Furthering Inclusivity in Making: A Framework for Accessible Design of Makerspaces for Learners with Disabilities


Recent discourse on inclusive and equitable design in makerspaces primarily focuses on gender equity (e.g., Buchholz, et al, 2014; Buechley, et al, 2008) and cultural diversity (e.g., Scott, Sheridan & Clark, 2015) with little scholarly attention devoted to the accessibility for learners with disabilities (e.g., Brady, et al, 2014). Given that the design of tools and environments have an influence on how learners position themselves in a community of practice, the inaccessibility of makerspaces and activities can lead to the exclusion of individuals with different sensory, physical, and cognitive abilities. Subscribing to Universal Design philosophies (Steinfeld & Maisel, 2012) and socio-cultural perspectives (John-Steiner & Mahn, 1996; Scott, Sheridan & Clark, 2015), we contend that inviting learners with disabilities as design partners not only serves to increase their personal accessibility but also serves to enhance inclusivity across the spectrum of ability, gender and culture.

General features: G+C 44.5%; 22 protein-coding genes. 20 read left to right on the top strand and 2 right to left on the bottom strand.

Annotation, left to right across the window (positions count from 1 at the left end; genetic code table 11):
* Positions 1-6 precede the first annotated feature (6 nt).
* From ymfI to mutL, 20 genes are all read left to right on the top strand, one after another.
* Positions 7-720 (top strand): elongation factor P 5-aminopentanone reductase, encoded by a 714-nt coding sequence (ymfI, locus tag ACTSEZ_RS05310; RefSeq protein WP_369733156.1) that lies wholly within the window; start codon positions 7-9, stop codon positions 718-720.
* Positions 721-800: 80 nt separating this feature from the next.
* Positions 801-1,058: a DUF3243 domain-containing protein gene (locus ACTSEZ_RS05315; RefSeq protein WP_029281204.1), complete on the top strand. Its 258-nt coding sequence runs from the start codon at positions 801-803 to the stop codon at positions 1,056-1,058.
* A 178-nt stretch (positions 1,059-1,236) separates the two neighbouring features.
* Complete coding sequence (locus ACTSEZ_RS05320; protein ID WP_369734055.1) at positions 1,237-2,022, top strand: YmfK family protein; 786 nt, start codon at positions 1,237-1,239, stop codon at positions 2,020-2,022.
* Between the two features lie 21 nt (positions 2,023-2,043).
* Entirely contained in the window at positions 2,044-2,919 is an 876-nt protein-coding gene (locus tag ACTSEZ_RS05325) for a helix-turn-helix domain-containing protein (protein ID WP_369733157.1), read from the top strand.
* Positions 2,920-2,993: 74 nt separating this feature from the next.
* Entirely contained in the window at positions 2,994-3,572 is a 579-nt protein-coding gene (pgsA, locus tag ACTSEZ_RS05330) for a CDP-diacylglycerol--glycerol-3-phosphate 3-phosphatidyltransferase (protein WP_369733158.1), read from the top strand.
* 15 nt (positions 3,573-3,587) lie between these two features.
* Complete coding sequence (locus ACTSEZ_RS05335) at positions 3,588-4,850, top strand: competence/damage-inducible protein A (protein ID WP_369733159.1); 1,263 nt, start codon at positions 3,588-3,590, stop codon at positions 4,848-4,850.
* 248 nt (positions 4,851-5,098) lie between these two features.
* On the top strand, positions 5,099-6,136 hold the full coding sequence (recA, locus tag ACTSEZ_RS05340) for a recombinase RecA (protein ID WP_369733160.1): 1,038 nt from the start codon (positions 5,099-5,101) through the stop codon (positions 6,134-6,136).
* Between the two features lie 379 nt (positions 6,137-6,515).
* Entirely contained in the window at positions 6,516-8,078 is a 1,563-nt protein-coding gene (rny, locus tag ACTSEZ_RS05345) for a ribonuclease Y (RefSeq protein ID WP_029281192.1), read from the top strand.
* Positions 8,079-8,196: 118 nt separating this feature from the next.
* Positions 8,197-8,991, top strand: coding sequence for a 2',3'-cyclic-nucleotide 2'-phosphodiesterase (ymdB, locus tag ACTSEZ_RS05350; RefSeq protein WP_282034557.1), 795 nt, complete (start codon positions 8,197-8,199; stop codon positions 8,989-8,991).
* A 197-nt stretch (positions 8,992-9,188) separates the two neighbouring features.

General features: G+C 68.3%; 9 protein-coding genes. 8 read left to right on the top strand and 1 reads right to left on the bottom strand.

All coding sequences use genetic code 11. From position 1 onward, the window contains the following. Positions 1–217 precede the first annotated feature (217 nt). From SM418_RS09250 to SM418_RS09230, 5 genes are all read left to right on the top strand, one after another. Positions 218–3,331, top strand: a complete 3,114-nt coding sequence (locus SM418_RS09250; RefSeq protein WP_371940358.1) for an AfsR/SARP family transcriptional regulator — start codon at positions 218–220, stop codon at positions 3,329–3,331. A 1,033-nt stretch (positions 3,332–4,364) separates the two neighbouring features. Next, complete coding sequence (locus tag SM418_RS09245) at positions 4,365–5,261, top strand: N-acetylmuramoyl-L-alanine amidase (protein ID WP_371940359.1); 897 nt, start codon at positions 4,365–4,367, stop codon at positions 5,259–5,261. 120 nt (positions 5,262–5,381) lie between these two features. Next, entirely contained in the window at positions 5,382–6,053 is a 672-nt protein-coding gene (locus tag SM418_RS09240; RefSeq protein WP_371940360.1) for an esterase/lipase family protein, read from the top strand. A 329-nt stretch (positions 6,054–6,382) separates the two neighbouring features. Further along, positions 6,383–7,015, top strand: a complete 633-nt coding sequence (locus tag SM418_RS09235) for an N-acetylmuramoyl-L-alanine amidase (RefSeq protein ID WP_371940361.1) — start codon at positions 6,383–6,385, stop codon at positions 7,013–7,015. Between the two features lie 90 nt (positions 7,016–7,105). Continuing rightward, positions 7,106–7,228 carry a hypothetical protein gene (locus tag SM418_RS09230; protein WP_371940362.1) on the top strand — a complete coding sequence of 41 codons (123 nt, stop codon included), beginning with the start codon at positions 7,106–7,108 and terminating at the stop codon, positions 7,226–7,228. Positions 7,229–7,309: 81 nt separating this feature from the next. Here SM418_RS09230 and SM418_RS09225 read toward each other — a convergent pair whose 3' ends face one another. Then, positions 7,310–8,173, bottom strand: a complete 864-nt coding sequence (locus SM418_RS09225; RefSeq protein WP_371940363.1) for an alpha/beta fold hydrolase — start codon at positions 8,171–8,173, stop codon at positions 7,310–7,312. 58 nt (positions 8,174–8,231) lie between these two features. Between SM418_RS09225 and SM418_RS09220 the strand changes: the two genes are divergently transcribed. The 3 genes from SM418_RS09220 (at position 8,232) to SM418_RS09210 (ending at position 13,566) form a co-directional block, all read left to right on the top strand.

In American Educational Research Association (AERA)

This poster has been presented in the 2018 American Educational Research Association in New York City, NY.

JooYoung Seo
JooYoung Seo
Ph.D. in Learning, Design, and Technology

My research topics include STEM education, computational thinking and accessible makerspaces.